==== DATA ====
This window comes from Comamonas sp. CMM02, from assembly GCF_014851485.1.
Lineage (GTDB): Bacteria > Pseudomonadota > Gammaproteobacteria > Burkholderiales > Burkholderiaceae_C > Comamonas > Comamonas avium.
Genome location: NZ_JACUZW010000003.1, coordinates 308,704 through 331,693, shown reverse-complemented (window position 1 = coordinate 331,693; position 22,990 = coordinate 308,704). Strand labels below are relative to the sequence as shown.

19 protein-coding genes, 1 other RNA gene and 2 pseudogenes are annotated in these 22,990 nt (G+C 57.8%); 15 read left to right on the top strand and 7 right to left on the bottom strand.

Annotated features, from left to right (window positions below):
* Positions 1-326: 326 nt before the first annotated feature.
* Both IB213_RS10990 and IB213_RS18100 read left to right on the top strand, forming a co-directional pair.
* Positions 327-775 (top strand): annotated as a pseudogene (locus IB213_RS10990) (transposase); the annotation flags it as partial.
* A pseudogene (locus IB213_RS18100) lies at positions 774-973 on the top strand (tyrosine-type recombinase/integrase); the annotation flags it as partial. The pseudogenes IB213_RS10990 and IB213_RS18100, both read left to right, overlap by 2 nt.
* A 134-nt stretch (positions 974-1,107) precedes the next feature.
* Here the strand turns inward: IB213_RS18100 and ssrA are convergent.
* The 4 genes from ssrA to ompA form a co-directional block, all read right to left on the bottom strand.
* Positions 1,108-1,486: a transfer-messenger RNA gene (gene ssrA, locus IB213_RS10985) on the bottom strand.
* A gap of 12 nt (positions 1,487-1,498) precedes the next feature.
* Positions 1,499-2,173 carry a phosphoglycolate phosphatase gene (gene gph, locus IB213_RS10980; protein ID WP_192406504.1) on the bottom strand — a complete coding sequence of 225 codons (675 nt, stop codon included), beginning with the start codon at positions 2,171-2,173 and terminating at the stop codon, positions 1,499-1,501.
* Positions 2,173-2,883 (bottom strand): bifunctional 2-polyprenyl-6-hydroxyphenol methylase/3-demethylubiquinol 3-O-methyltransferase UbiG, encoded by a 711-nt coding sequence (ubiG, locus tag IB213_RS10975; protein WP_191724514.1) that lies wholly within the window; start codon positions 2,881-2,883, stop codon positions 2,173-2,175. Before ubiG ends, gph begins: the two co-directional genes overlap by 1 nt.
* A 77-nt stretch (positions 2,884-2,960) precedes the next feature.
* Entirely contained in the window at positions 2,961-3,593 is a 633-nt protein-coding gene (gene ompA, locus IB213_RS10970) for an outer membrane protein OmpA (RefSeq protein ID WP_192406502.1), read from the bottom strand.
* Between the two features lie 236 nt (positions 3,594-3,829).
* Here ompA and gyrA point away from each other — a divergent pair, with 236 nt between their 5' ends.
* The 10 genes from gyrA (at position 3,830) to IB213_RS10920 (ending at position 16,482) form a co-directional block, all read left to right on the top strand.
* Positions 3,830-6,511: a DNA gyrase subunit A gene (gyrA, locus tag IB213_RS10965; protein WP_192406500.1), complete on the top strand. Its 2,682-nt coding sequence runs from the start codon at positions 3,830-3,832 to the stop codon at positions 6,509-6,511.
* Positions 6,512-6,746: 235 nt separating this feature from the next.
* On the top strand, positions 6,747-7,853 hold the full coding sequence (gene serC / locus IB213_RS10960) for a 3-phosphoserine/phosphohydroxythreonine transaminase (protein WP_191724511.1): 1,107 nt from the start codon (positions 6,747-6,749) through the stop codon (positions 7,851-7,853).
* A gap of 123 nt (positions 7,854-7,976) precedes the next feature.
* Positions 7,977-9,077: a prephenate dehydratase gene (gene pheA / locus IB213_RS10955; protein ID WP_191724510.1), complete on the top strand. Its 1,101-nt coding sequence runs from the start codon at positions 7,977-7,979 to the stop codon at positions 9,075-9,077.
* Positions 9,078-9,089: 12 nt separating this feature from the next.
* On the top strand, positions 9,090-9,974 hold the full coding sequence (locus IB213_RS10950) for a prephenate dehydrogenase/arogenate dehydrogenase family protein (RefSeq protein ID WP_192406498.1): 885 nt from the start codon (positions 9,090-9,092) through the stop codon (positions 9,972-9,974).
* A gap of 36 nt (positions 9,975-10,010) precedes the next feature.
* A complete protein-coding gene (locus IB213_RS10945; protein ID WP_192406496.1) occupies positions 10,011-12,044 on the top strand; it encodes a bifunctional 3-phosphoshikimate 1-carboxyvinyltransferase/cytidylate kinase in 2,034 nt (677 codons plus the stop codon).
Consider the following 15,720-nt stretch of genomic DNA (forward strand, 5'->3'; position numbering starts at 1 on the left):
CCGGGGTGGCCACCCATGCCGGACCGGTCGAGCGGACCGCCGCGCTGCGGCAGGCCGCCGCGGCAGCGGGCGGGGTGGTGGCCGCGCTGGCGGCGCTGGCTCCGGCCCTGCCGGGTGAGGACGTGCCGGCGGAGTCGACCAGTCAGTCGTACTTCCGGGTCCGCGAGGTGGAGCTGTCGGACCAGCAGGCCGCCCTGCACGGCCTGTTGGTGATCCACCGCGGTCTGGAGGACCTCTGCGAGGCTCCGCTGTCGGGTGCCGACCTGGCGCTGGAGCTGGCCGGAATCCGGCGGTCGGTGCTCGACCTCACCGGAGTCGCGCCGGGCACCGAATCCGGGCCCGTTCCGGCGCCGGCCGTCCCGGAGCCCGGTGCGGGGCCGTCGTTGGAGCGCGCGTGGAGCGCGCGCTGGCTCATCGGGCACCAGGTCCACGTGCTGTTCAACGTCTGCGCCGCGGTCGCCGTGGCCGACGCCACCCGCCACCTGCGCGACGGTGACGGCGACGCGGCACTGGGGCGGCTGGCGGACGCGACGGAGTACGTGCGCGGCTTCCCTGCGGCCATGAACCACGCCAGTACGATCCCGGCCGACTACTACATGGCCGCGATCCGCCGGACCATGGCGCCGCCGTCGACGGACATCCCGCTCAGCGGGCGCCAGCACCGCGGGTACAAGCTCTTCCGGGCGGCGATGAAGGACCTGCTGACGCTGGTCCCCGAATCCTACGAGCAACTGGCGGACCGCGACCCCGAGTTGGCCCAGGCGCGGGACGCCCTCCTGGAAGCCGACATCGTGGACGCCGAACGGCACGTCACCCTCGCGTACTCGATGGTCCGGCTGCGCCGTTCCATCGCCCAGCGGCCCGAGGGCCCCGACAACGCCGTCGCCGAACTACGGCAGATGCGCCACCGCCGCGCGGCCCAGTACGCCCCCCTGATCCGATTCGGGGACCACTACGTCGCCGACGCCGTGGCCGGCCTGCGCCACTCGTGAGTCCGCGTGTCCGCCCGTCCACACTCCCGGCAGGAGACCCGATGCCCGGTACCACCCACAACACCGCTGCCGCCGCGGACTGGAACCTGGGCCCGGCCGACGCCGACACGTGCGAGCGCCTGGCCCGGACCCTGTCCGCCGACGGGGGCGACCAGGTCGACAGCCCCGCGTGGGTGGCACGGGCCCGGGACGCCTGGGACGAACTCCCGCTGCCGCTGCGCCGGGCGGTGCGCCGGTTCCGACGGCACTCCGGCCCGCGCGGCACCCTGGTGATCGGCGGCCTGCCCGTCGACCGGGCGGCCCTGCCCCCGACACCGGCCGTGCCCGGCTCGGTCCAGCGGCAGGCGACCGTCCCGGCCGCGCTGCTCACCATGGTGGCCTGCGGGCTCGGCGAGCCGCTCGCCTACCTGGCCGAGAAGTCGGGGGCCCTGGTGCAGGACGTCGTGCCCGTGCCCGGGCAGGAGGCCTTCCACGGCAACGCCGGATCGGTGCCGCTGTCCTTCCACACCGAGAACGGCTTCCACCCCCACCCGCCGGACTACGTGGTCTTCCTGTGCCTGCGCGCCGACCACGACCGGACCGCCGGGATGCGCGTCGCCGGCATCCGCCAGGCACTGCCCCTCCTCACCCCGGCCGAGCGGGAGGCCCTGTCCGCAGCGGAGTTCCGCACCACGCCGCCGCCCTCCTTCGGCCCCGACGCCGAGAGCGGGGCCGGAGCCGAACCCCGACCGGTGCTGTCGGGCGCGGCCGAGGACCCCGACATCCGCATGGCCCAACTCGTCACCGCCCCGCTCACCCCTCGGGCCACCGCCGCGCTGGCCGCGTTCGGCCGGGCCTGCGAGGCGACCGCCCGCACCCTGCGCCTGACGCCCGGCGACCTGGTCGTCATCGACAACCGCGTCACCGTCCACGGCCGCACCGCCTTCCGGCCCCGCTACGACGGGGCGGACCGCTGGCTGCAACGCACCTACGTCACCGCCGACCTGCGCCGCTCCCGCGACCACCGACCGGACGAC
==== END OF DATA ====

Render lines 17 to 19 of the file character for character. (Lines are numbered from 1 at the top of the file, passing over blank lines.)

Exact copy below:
* A 77-nt stretch (positions 2,884-2,960) precedes the next feature.
* Entirely contained in the window at positions 2,961-3,593 is a 633-nt protein-coding gene (gene ompA, locus IB213_RS10970) for an outer membrane protein OmpA (RefSeq protein ID WP_192406502.1), read from the bottom strand.
* Between the two features lie 236 nt (positions 3,594-3,829).